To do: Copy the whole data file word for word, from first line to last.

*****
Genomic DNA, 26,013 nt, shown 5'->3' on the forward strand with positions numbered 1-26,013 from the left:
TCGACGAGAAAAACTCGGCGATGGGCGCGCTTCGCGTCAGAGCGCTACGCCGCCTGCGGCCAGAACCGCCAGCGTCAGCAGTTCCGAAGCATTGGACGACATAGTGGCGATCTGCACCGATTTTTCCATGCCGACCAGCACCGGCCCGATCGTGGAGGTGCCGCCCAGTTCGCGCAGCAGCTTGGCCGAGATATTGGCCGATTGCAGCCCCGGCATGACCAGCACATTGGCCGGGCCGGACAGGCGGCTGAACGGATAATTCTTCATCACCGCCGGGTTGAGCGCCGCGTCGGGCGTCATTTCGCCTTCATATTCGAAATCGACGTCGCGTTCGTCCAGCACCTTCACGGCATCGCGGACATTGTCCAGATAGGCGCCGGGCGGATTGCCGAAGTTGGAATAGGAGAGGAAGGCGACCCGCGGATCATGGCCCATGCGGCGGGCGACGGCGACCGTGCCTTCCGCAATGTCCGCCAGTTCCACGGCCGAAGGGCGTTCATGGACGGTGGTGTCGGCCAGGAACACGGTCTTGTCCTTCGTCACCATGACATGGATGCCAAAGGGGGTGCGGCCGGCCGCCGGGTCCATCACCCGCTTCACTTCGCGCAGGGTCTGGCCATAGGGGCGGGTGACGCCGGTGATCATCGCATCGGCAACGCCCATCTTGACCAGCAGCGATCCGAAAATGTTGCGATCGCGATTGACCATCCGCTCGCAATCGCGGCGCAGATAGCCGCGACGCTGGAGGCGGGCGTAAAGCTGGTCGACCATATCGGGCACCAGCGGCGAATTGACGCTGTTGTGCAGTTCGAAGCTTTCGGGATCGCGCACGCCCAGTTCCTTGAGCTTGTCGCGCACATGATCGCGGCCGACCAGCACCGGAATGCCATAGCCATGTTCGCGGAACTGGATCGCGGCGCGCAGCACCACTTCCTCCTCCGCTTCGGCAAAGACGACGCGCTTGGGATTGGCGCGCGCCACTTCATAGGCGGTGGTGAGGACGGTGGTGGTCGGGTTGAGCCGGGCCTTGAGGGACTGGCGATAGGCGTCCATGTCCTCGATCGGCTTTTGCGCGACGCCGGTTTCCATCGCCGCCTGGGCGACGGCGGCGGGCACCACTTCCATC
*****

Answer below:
Genomic DNA, 26,013 nt, shown 5'->3' on the forward strand with positions numbered 1-26,013 from the left:
TCGACGAGAAAAACTCGGCGATGGGCGCGCTTCGCGTCAGAGCGCTACGCCGCCTGCGGCCAGAACCGCCAGCGTCAGCAGTTCCGAAGCATTGGACGACATAGTGGCGATCTGCACCGATTTTTCCATGCCGACCAGCACCGGCCCGATCGTGGAGGTGCCGCCCAGTTCGCGCAGCAGCTTGGCCGAGATATTGGCCGATTGCAGCCCCGGCATGACCAGCACATTGGCCGGGCCGGACAGGCGGCTGAACGGATAATTCTTCATCACCGCCGGGTTGAGCGCCGCGTCGGGCGTCATTTCGCCTTCATATTCGAAATCGACGTCGCGTTCGTCCAGCACCTTCACGGCATCGCGGACATTGTCCAGATAGGCGCCGGGCGGATTGCCGAAGTTGGAATAGGAGAGGAAGGCGACCCGCGGATCATGGCCCATGCGGCGGGCGACGGCGACCGTGCCTTCCGCAATGTCCGCCAGTTCCACGGCCGAAGGGCGTTCATGGACGGTGGTGTCGGCCAGGAACACGGTCTTGTCCTTCGTCACCATGACATGGATGCCAAAGGGGGTGCGGCCGGCCGCCGGGTCCATCACCCGCTTCACTTCGCGCAGGGTCTGGCCATAGGGGCGGGTGACGCCGGTGATCATCGCATCGGCAACGCCCATCTTGACCAGCAGCGATCCGAAAATGTTGCGATCGCGATTGACCATCCGCTCGCAATCGCGGCGCAGATAGCCGCGACGCTGGAGGCGGGCGTAAAGCTGGTCGACCATATCGGGCACCAGCGGCGAATTGACGCTGTTGTGCAGTTCGAAGCTTTCGGGATCGCGCACGCCCAGTTCCTTGAGCTTGTCGCGCACATGATCGCGGCCGACCAGCACCGGAATGCCATAGCCATGTTCGCGGAACTGGATCGCGGCGCGCAGCACCACTTCCTCCTCCGCTTCGGCAAAGACGACGCGCTTGGGATTGGCGCGCGCCACTTCATAGGCGGTGGTGAGGACGGTGGTGGTCGGGTTGAGCCGGGCCTTGAGGGACTGGCGATAGGCGTCCATGTCCTCGATCGGCTTTTGCGCGACGCCGGTTTCCATCGCCGCCTGGGCGACGGCGGCGGGCACCACTTCCATC